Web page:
Friday, June 29, 2012

Arctic sea-ice levels at record low for June

Scientists say that the latest observations suggest that Arctic sea ice cover is continuing to shrink and thin.

Sea ice in the Arctic has melted faster this year than ever recorded before, according to the US government's National Snow and Ice Data Centre (NSIDC).

Satellite observations show the extent of the floating ice that melts and refreezes every year was 318,000 square miles less last week than the same day period in 2007, the year of record low extent, and the lowest observed at this time of year since records began in 1979. Separate observations by University of Washington researchers suggest that the volume of Arctic sea ice is also the smallest ever calculated for this time of year.

Scientists cautioned that it is still early in the "melt season", but said that the latest observations suggest that the Arctic sea ice cover is continuing to shrink and thin and the pattern of record annual melts seen since 2000 is now well established. Last year saw the second greatest sea ice melt on record, 36% below the average minimum from 1979-2000.

"Recent ice loss rates have been 100,000 to 150,000 square kilometres (38,600 to 57,900 square miles) per day, which is more than double the climatological rate. While the extent is at a record low for the date, it is still early in the melt season. Changing weather patterns throughout the summer will affect the exact trajectory of the sea ice extent through the rest of the melt season," said a spokesman for the NSIDC.

The increased melting is believed to be a result of climate change. Arctic temperatures have risen more than twice as fast as the global average over the past half century. More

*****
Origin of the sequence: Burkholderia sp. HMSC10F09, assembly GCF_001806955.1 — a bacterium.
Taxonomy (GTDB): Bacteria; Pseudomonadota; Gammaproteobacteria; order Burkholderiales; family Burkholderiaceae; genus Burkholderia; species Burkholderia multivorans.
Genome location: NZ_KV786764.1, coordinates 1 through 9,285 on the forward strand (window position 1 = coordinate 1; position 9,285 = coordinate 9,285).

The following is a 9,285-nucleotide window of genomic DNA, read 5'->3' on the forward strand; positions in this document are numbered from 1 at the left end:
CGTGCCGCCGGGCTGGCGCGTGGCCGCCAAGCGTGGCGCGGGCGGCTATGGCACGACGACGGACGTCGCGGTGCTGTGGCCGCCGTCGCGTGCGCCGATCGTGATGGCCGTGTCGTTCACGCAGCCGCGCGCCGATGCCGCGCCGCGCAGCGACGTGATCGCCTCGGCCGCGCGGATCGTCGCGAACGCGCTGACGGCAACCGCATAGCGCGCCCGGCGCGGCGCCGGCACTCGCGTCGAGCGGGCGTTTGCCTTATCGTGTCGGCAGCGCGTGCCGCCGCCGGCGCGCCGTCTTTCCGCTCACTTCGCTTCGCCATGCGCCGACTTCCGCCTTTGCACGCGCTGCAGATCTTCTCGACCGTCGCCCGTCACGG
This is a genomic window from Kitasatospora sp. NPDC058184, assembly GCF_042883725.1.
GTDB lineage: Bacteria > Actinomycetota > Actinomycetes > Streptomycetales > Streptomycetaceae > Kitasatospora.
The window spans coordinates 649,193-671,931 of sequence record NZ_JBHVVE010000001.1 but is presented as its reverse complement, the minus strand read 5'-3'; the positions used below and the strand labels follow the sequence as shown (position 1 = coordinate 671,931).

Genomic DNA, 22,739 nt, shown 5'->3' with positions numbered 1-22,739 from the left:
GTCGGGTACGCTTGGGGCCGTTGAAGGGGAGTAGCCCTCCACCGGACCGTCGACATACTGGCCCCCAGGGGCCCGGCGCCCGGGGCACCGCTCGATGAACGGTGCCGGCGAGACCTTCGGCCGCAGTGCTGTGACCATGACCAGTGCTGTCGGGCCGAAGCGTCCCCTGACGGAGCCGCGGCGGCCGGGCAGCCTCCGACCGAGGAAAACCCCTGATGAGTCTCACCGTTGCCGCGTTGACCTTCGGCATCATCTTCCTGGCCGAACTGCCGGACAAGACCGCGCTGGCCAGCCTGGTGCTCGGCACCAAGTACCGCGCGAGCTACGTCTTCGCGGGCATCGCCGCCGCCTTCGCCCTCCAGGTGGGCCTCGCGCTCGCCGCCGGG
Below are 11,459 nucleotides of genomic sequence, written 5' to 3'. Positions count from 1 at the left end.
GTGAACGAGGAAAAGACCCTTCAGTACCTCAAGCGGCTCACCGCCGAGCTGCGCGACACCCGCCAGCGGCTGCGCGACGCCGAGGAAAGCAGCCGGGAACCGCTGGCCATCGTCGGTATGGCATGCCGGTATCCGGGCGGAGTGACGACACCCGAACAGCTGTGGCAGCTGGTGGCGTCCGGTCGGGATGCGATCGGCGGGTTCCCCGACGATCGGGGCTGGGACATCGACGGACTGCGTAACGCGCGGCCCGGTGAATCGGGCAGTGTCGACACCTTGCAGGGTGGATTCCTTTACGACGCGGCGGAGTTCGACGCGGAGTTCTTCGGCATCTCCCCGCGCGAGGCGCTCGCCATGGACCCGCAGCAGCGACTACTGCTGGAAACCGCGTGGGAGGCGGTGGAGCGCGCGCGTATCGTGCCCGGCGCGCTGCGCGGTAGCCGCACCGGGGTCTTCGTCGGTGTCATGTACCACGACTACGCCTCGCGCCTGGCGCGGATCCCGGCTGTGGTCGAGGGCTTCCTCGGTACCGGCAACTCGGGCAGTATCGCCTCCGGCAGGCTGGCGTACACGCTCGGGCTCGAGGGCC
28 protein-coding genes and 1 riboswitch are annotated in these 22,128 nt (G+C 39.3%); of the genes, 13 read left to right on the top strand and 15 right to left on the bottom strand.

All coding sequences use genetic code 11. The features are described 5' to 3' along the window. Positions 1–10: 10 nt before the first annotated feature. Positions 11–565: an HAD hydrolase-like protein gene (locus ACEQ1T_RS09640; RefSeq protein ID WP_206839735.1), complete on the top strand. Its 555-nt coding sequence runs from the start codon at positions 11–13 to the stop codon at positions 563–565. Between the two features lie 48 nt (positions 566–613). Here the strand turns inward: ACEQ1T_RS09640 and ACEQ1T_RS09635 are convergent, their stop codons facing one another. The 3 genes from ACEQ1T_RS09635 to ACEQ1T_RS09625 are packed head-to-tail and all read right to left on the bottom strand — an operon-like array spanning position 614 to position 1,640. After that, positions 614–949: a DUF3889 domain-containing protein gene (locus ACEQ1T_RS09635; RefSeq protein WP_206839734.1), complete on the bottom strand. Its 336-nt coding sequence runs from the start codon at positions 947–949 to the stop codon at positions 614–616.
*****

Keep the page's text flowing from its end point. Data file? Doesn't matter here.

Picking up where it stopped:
Monday, June 25, 2012

Significant Sea-Level Rise in a Two-Degree Warmer World

ScienceDaily (June 24, 2012) — Sea levels around the world can be expected to rise by several metres in coming centuries, if global warming carries on. Even if global warming is limited to 2 degrees Celsius, global-mean sea level could continue to rise, reaching between 1.5 and 4 metres above present-day levels by the year 2300, with the best estimate being at 2.7 metres, according to a study just published in Nature Climate Change. However, emissions reductions that allow warming to drop below 1.5 degrees Celsius could limit the rise strongly.

The study is the first to give a comprehensive projection for this long perspective, based on observed sea-level rise over the past millennium, as well as on scenarios for future greenhouse-gas emissions.

"Sea-level rise is a hard to quantify, yet critical risk of climate change," says Michiel Schaeffer of Climate Analytics and Wageningen University, lead author of the study. "Due to the long time it takes for the world's ice and water masses to react to global warming, our emissions today determine sea levels for centuries to come."

Limiting global warming could considerably reduce sea-level rise

While the findings suggest that even at relatively low levels of global warming the world will have to face significant sea-level rise, the study also demonstrates the benefits of reducing greenhouse-gas emissions. Limiting global warming to below 1.5 degrees Celsius and subsequent temperature reductions could halve sea-level rise by 2300, compared to a 2-degree scenario. If temperatures are allowed to rise by 3 degrees, the expected sea-level rise could range between 2 and 5 metres, with the best estimate being at 3.5 metres.